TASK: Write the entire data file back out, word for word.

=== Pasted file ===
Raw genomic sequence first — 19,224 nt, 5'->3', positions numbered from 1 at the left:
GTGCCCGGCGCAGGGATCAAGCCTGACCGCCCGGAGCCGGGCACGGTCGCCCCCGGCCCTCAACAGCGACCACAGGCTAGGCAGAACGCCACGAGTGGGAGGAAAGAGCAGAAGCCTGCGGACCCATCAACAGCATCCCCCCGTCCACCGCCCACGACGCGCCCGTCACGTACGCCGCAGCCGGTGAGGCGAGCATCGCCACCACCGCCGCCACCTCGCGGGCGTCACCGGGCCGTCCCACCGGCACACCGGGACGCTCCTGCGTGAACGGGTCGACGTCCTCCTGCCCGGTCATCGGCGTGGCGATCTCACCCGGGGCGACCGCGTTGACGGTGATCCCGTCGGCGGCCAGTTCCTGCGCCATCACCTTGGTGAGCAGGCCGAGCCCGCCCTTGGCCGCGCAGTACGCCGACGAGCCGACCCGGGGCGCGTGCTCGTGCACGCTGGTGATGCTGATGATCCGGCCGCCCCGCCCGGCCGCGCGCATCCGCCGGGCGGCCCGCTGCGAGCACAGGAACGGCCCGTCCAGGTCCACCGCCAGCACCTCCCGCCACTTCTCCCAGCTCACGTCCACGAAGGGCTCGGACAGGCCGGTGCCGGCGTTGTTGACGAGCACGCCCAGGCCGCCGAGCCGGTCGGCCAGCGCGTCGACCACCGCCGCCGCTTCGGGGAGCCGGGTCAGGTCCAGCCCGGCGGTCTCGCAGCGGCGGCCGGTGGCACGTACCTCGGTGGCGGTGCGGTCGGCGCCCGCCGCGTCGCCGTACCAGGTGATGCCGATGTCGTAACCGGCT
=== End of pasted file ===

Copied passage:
Raw genomic sequence first — 19,224 nt, 5'->3', positions numbered from 1 at the left:
GTGCCCGGCGCAGGGATCAAGCCTGACCGCCCGGAGCCGGGCACGGTCGCCCCCGGCCCTCAACAGCGACCACAGGCTAGGCAGAACGCCACGAGTGGGAGGAAAGAGCAGAAGCCTGCGGACCCATCAACAGCATCCCCCCGTCCACCGCCCACGACGCGCCCGTCACGTACGCCGCAGCCGGTGAGGCGAGCATCGCCACCACCGCCGCCACCTCGCGGGCGTCACCGGGCCGTCCCACCGGCACACCGGGACGCTCCTGCGTGAACGGGTCGACGTCCTCCTGCCCGGTCATCGGCGTGGCGATCTCACCCGGGGCGACCGCGTTGACGGTGATCCCGTCGGCGGCCAGTTCCTGCGCCATCACCTTGGTGAGCAGGCCGAGCCCGCCCTTGGCCGCGCAGTACGCCGACGAGCCGACCCGGGGCGCGTGCTCGTGCACGCTGGTGATGCTGATGATCCGGCCGCCCCGCCCGGCCGCGCGCATCCGCCGGGCGGCCCGCTGCGAGCACAGGAACGGCCCGTCCAGGTCCACCGCCAGCACCTCCCGCCACTTCTCCCAGCTCACGTCCACGAAGGGCTCGGACAGGCCGGTGCCGGCGTTGTTGACGAGCACGCCCAGGCCGCCGAGCCGGTCGGCCAGCGCGTCGACCACCGCCGCCGCTTCGGGGAGCCGGGTCAGGTCCAGCCCGGCGGTCTCGCAGCGGCGGCCGGTGGCACGTACCTCGGTGGCGGTGCGGTCGGCGCCCGCCGCGTCGCCGTACCAGGTGATGCCGATGTCGTAACCGGCT